Justice Scalia rips outgoing Justice Stevens in his concurrence:
The next constraint JUSTICE STEVENS suggests is harder to evaluate. He describes as “an important tool for guiding judicial discretion” “sensitivity to the interaction between the intrinsic aspects of liberty and the practical realities of contemporary society.” Post, at 24. I cannot say whether that sensitivity will really guide judges because I have no idea what it is. Is it some sixth sense instilled in judges when they ascend to the bench? Or does it mean judge sare more constrained when they agonize about the cosmic conflict between liberty and its potentially harmful consequences? Attempting to give the concept more precision, JUSTICE STEVENS explains that “sensitivity is an aspect of a deeper principle: the need to approach our work with humility and caution.” Ibid. Both traits are undeniably admirable, though what relation they bear to sensitivity is a mystery. But it makes no difference, for the first case JUSTICE STEVENS cites in support, see ibid., Casey, 505 U. S., at 849, dispels any illusion that he has a meaningful form of judicial modesty in mind.
JUSTICE STEVENS offers no examples to illustrate the next constraint: stare decisis, post, at 25. But his view of it is surely not very confining, since he holds out as a “canonical” exemplar of the proper approach, see post, at 16, 54, Lawrence, which overruled a case decided a mere 17 years earlier, Bowers v. Hardwick, 478 U. S. 186 (1986), see 539 U. S., at 578 (it “was not correct when it was decided, and it is not correct today”). Moreover, JUSTICE STEVENS would apply that constraint unevenly: He apparently approves those Warren Court cases that adopted jotfor-jot incorporation of procedural protections for criminal defendants, post, at 11, but would abandon those Warren Court rulings that undercut his approach to substantive rights, on the basis that we have “cut back” on cases from that era before, post, at 12.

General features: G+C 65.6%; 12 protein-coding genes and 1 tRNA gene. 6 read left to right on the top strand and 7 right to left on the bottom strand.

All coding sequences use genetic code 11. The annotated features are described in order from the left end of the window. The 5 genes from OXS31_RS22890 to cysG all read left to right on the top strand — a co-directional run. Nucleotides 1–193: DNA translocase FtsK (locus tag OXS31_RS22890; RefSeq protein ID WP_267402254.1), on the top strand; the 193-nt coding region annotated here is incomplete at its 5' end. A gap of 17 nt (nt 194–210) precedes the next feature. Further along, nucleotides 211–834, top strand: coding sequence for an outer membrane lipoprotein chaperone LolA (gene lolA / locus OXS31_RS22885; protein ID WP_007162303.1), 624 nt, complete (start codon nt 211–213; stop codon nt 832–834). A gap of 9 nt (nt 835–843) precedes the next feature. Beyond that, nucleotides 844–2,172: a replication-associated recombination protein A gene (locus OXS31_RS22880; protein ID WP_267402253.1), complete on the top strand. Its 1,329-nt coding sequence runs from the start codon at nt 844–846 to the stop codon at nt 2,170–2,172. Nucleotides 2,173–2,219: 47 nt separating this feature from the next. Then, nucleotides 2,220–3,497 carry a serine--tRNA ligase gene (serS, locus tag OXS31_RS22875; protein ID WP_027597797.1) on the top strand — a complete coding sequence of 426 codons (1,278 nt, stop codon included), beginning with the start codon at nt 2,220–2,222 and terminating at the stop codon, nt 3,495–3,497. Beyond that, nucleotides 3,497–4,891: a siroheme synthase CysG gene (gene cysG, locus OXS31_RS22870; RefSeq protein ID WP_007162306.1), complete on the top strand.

In other words, the dissent to both Heller and McDonald appear to be “incorporation for me, but not for thee.” Once the Court determined that the Constitution and its amendments became incorporated into limitations of state and local law, the 2nd Amendment goes along with it. That’s not terribly difficult to comprehend, but Stevens, Breyer, Ginsburg, and Sotomayor want to eat their cake and have it, too. They want to incorporate everything but the 2nd Amendment, and simply put, there is no intellectual basis for that reasoning that doesn’t involve torturing logic on a virtual medieval rack.
Gun bans will be tossed on the ashheap of history, where they belong.
Update: An important note from the AP — the ruling did not explicitly strike the Chicago gun ban, but it will certainly result in the end of it:
Monday’s decision did not explicitly strike down the Chicago area laws, ordering a federal appeals court to reconsider its ruling. But it left little doubt that they would eventually fall.
It also leaves open less draconian measures to control the use of guns in states and cities, such as registration, limitations, and so on. Flat-out bans, or ridiculously burdensome regulatory regimes that act as de facto bans, won’t pass McDonald muster.
In short, the Supreme Court has ruled that gun ownership is a constitutional right, but like all rights, it is limited. Just as there is no right to yell “Fire!” in a crowded theater, the court has written that there is no right to bring a handgun to a school.
Except that the bans in Chicago, Washington DC, and New York City weren’t on bringing guns into schools. They banned people from keeping them in their own homes, too.